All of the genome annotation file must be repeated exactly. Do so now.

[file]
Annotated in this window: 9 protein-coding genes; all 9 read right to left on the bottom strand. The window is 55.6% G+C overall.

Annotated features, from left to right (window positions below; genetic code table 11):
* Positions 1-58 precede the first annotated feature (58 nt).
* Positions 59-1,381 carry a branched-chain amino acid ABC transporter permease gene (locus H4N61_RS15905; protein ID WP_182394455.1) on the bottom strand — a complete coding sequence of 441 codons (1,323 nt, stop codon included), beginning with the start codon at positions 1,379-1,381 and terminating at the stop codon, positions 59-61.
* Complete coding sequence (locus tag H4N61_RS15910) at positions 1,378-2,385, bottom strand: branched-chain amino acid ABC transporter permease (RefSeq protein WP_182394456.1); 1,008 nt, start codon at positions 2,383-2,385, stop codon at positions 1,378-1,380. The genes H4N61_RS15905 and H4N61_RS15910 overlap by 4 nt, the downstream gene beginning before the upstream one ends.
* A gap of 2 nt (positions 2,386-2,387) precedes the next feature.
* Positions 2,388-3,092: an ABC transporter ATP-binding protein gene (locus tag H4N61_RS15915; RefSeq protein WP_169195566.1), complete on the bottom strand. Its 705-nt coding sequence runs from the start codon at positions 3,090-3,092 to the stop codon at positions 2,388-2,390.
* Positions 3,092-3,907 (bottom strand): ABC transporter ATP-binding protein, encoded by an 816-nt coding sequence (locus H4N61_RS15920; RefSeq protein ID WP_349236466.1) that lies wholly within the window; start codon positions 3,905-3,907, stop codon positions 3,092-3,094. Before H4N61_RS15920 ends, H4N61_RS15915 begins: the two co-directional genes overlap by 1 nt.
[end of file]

Annotated in this window: 9 protein-coding genes; all 9 read right to left on the bottom strand. The window is 55.6% G+C overall.

Annotated features, from left to right (window positions below; genetic code table 11):
* Positions 1-58 precede the first annotated feature (58 nt).
* Positions 59-1,381 carry a branched-chain amino acid ABC transporter permease gene (locus H4N61_RS15905; protein ID WP_182394455.1) on the bottom strand — a complete coding sequence of 441 codons (1,323 nt, stop codon included), beginning with the start codon at positions 1,379-1,381 and terminating at the stop codon, positions 59-61.
* Complete coding sequence (locus tag H4N61_RS15910) at positions 1,378-2,385, bottom strand: branched-chain amino acid ABC transporter permease (RefSeq protein WP_182394456.1); 1,008 nt, start codon at positions 2,383-2,385, stop codon at positions 1,378-1,380. The genes H4N61_RS15905 and H4N61_RS15910 overlap by 4 nt, the downstream gene beginning before the upstream one ends.
* A gap of 2 nt (positions 2,386-2,387) precedes the next feature.
* Positions 2,388-3,092: an ABC transporter ATP-binding protein gene (locus tag H4N61_RS15915; RefSeq protein WP_169195566.1), complete on the bottom strand. Its 705-nt coding sequence runs from the start codon at positions 3,090-3,092 to the stop codon at positions 2,388-2,390.
* Positions 3,092-3,907 (bottom strand): ABC transporter ATP-binding protein, encoded by an 816-nt coding sequence (locus H4N61_RS15920; RefSeq protein ID WP_349236466.1) that lies wholly within the window; start codon positions 3,905-3,907, stop codon positions 3,092-3,094. Before H4N61_RS15920 ends, H4N61_RS15915 begins: the two co-directional genes overlap by 1 nt.